To permanently honor aging military veterans, it is critical to tell their life stories. The life story of PN1 Eva Binns was the first pilot study to gauge the success of identifying such vital knowledge to future doctors, nurses, social workers, and caregivers to solve this health care crisis. The results of the PN1 Eva Binns Life Story study, and additional pilot studies, proved impressive. The identification of significant knowledge gaps in the education of healthcare workers and recognizing documenting the life stories of veterans affects all areas of the education system. Below is the list of accomplishment thus far:
Thank you, Kari Smith, and SweetSong Nashville, for creating the song “Forgotten”. In 2017, there is no excuse for an Elderly WWII, Korea, Vietnam, or any Veteran to be forgotten and die alone. Furthermore, the remains of tens of thousands of veterans, and civilians, are going unclaimed in morgues, funeral homes, and cemeteries throughout the United States. Along with elderly veterans dying alone, these problems have become a national crisis. I believe Kari Smith’s new song “Forgotten” will help ensure problems in the Veteran Community are known and solved. “Forgotten” is most likely the first song to build awareness of these issues. The song “Forgotten” written and recorded by Kari Smith brings attention to the issues of elderly veterans dying alone and their remains going unclaimed.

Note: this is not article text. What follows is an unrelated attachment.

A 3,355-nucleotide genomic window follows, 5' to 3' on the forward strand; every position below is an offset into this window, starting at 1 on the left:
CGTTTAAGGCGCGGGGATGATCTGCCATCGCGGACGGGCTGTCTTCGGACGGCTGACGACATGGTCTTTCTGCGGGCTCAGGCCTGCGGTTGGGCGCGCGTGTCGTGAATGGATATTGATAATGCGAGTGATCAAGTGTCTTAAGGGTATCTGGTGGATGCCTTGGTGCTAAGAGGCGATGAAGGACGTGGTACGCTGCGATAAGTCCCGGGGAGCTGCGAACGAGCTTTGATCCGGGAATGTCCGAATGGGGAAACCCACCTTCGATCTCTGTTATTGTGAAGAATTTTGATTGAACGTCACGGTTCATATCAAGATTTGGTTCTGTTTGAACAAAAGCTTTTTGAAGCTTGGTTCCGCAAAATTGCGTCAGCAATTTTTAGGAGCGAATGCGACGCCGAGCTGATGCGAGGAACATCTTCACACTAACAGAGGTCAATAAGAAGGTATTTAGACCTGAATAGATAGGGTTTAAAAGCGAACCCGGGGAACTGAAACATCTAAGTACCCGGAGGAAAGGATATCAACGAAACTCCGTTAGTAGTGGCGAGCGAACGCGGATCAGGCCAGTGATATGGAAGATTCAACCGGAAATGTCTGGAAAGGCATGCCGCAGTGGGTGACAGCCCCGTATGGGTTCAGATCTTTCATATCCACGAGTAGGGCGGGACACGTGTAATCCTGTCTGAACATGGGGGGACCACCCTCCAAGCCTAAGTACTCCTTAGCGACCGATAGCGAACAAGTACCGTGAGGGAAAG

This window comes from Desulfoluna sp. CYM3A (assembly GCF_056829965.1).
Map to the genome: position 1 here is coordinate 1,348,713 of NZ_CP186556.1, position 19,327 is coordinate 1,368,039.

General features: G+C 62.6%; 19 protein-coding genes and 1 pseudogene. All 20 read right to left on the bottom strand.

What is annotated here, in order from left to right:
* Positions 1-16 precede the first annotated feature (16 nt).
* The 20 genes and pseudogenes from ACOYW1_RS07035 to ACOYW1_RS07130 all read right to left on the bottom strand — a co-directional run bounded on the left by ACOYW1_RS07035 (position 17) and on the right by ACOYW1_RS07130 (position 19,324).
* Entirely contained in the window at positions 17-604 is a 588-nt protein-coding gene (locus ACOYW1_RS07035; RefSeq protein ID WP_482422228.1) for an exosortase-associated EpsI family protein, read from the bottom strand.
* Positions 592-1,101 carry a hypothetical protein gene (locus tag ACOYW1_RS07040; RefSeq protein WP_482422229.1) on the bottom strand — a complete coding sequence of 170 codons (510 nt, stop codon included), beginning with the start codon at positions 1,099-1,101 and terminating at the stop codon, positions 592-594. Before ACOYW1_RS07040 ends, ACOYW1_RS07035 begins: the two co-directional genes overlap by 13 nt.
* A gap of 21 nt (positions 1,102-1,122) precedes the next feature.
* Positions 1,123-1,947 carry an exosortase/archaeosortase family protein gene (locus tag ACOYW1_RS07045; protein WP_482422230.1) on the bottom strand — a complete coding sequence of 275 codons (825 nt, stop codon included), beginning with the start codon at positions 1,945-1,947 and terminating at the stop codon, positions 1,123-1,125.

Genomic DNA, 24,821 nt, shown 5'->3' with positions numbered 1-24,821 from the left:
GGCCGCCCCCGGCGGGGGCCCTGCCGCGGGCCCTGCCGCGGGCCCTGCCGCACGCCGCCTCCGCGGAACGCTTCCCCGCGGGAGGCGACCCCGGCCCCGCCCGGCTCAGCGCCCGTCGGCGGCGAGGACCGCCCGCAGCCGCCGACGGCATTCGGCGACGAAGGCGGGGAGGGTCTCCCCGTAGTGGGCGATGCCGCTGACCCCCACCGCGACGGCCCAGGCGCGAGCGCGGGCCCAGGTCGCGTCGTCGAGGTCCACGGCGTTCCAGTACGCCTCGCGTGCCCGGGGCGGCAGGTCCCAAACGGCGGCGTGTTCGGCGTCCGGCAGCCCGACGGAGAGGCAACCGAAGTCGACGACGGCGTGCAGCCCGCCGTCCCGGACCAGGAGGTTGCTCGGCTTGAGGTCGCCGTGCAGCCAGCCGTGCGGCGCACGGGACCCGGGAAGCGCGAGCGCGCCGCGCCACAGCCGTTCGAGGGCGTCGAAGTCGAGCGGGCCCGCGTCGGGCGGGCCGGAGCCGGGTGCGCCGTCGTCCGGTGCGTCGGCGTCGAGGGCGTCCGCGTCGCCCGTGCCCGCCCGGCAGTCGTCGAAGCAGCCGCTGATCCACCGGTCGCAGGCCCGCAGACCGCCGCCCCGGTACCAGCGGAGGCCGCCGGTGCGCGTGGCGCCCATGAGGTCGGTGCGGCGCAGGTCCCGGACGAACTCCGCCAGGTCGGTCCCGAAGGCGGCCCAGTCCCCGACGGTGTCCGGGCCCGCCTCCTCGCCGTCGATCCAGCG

Deborah Riccardi, Professor, Art Department, Bucks County Community College (BCCC), took a proactive leadership role in bringing awareness to these issues. Her student, an Air Force Korean War Veteran, and Architect, Bill Edwards, was inspired to create probably the first oil painting of an unclaimed veteran PN1 Eva Binns.
Tyler Creighton, Journalism Department, Bucks College, met with Dan Kohlbek, Founder, Project NAGA®, Inc. and Dr. Jan Cook, BCCC. The result of the meeting, and a significant accomplishment, was likely the first photo of an unclaimed veteran presented on the front-page of a college newspaper.
The Bridge Model™ is an open source solution model for ending this crisis of elderly veterans dying alone and his or her remains going unclaimed in morgues and funeral homes throughout the country. Critically, the Bridge Model™ has the support of many individuals: several doctors, numerous professors, staff, students, hundreds of volunteers; and has the support of doctoral level scholarly research.
The Flowers for Eva Initiative was very successful in its pilot run at Bucks, involving: students of the Arts department led by professor Deborah Riccardi (students painted oil portraits of veterans); and, Continuing Education’s Floral Design Department, led by instructor Darcie Garcia (creating 17 red, white and blue floral arrangements) to honor the 17 unclaimed veterans interred at Washington Crossing. The involvement extended to our local community Giant Food Store who generously contributed flowers, and Rich Mar Florist in Allentown who generously contributed supplies. This project uniquely involved a child artist who contributed to the Initiative. Her portrait of Eva is included among the other paintings, standing not only a proud tribute to the veteran; but also, represents diverse and inclusive dimensions of the Initiative.